BUSINESS volumes were flat for specialist lenders in the last quarter of 2018, according to the latest CBI/PwC financial services survey, as demand for financial services fell.
The quarterly survey of 84 firms revealed flat or falling business volumes for banks, building societies and specialist lenders, although sentiment held up for insurers which managed to grow their volumes. Demand for the financial services sector as a whole dropped for the first time in five years, with investment managers reporting the steepest fall in activity since the financial crisis.
Profits in the financial services sector as a whole remained flat for a third successive quarter, with investment managers and general insurers reporting declining profitability.
Looking to this year, declines are expected to continue at a similar pace over the quarter to March, which is the first time that growth expectations have turned negative since 2009. Overall profitability is also expected to fall for the first time in over three years, as a result of a more widespread deterioration in expectations across the industry.
The year will bring a number of challenges for firms. The top three issues concerning them are macroeconomic uncertainty, regulatory compliance, and preparing for the impact of Brexit.
Meanwhile, new entrants also pose a competitive threat to firms in many sectors. For example, over half of firms in general insurance and investment management see new challengers as a source of competition over the year ahead. In all sectors, the vast majority of firms see competition coming from their own sector. In the banking sector, where collaboration with challenger firms is more established, firms said they see the least potential for competition from either new entrants or from firms outside their sector.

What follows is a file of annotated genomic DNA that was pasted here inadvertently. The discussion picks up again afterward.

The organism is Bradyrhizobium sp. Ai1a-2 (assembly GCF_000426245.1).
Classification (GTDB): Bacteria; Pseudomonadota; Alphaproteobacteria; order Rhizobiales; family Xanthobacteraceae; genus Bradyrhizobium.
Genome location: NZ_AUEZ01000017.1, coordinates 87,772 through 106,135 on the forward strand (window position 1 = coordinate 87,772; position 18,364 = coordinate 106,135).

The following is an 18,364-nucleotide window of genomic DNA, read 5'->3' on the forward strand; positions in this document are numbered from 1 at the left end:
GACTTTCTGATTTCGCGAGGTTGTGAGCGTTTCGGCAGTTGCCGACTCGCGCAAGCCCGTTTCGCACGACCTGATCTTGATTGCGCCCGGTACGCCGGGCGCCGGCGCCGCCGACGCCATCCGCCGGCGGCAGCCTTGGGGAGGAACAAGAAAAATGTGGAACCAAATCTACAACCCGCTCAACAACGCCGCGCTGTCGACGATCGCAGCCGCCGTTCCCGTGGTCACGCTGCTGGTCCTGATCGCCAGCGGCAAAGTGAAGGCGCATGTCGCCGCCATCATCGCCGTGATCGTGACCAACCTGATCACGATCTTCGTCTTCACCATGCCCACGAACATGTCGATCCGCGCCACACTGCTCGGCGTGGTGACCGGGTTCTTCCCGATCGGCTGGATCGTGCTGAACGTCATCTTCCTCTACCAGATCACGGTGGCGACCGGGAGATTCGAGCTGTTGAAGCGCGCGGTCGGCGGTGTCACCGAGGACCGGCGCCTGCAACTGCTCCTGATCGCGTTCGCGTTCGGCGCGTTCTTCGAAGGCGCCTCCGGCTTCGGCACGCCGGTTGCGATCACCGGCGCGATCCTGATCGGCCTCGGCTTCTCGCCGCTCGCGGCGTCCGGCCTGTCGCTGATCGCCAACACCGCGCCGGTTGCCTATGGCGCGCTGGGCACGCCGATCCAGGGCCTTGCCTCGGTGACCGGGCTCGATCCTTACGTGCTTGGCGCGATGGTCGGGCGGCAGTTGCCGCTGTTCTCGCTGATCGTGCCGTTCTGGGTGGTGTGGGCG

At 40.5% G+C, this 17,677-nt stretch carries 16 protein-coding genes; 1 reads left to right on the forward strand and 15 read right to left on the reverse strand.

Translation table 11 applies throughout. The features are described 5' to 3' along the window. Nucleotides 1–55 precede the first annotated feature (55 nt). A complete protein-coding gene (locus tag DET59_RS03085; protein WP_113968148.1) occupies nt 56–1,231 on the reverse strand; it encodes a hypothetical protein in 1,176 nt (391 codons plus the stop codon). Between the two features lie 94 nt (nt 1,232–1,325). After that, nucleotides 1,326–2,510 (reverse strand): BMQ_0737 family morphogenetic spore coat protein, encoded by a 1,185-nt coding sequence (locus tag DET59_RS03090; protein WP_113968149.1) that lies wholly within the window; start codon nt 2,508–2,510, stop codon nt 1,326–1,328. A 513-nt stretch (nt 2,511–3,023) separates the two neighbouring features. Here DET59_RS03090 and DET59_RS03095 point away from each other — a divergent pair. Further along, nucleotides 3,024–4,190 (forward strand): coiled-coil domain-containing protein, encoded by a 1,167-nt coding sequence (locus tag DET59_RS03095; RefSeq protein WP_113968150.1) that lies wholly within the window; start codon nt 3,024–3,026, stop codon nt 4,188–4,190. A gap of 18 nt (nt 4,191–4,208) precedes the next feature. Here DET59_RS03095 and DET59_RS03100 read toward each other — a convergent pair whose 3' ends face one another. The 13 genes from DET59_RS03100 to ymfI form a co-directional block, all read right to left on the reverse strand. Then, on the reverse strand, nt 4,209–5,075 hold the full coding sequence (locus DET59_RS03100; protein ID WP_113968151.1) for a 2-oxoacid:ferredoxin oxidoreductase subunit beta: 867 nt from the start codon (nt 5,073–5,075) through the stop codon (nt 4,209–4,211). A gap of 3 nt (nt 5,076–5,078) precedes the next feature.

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“A combination of macroeconomic and Brexit uncertainty, regulatory compliance and global market volatility are taking a toll on the UK’s financial services sector,” said Rain Newton-Smith, CBI chief economist.
“Financial services are a bellwether for the wider economy. The persistent weakness in optimism and the deterioration in expectations sound a warning for the outlook.
“It’s clear the sector is grappling with a number of other challenges too, from using data to improve customer experiences, to new entrants to the sector. However, with new risks and demands come opportunities. Insurers in particular are pulling ahead, many of whom are moving into areas such as asset management outside of their traditional markets.”